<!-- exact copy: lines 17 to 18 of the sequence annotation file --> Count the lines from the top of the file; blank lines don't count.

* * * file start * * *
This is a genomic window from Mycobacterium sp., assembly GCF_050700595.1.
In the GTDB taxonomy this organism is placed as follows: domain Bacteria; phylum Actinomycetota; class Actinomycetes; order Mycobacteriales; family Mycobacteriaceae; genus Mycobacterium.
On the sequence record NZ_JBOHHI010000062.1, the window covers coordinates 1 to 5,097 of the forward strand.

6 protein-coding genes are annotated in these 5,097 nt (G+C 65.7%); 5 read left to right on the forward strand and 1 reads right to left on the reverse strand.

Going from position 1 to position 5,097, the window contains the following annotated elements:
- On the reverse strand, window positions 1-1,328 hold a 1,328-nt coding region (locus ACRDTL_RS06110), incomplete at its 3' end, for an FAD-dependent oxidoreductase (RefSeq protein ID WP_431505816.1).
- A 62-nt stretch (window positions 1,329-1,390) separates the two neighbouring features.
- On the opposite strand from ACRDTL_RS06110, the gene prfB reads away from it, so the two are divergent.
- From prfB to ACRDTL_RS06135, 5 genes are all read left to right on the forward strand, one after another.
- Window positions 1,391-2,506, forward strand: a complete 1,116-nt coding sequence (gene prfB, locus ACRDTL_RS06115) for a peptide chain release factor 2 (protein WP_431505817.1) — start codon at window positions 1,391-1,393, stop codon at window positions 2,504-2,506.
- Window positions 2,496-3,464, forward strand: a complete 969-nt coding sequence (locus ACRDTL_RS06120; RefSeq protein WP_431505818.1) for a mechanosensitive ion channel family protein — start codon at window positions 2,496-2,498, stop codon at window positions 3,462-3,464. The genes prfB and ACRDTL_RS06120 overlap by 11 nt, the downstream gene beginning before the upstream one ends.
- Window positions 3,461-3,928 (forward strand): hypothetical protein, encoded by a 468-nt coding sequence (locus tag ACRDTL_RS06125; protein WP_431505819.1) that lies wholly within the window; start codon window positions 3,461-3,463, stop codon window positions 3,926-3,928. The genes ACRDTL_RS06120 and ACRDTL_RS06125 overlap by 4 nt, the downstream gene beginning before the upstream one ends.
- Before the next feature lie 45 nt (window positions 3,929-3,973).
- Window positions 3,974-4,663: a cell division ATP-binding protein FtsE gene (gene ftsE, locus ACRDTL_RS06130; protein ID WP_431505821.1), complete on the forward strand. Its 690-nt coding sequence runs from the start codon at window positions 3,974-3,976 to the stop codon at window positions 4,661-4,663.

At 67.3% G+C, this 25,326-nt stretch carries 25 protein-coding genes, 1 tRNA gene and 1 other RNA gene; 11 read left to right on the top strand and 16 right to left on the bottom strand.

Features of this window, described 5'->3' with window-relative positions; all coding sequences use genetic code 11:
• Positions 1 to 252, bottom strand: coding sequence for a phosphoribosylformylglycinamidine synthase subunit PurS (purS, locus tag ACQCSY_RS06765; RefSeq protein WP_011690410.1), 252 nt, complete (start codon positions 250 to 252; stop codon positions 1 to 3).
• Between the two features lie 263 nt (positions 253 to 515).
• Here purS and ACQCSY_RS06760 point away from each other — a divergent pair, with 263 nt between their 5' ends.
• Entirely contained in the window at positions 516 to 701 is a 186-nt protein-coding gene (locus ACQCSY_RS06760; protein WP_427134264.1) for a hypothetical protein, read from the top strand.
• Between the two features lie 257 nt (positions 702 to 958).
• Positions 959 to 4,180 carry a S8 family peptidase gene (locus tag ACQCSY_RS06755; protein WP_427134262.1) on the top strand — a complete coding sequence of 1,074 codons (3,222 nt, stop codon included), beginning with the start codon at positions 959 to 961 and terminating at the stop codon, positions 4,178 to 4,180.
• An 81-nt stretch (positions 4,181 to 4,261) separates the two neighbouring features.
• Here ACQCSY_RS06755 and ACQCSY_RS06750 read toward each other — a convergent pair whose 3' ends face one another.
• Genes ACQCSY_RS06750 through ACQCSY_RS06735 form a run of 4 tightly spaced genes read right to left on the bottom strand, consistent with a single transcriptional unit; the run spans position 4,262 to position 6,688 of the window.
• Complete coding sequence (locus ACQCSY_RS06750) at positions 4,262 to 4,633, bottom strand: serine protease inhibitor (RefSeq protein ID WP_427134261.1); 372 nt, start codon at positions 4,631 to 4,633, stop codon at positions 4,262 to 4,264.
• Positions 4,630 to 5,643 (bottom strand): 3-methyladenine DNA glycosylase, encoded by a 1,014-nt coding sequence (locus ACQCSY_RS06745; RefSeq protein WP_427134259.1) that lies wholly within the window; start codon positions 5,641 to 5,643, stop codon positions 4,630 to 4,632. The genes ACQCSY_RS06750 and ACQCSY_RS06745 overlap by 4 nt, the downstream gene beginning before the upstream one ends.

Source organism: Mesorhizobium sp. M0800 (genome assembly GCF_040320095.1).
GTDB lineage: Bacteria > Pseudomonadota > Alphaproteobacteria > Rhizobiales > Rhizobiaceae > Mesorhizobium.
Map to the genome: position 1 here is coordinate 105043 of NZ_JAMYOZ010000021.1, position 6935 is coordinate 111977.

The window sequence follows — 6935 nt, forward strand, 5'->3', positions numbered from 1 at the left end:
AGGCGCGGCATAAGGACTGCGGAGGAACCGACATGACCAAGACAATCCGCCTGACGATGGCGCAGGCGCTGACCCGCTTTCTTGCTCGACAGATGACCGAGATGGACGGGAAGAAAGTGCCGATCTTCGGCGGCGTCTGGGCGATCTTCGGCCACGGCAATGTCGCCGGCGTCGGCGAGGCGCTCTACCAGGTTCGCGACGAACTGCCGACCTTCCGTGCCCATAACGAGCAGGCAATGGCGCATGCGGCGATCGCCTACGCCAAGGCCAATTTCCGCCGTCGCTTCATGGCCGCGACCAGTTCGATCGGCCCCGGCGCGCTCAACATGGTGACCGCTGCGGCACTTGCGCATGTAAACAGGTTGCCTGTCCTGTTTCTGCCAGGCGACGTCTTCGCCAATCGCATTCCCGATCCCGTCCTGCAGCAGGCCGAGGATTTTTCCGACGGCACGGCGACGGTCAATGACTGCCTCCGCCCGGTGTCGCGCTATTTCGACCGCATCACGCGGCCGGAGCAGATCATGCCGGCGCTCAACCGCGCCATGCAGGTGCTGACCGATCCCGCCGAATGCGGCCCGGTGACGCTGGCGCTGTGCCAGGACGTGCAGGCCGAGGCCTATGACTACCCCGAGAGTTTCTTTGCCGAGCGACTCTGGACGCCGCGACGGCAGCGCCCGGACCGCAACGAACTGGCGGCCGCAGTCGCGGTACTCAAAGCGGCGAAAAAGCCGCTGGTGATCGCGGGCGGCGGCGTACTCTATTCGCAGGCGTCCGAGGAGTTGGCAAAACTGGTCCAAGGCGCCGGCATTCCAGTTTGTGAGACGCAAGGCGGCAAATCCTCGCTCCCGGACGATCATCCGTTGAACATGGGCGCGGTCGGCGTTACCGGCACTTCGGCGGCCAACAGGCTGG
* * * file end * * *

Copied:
• Positions 1 to 252, bottom strand: coding sequence for a phosphoribosylformylglycinamidine synthase subunit PurS (purS, locus tag ACQCSY_RS06765; RefSeq protein WP_011690410.1), 252 nt, complete (start codon positions 250 to 252; stop codon positions 1 to 3).
• Between the two features lie 263 nt (positions 253 to 515).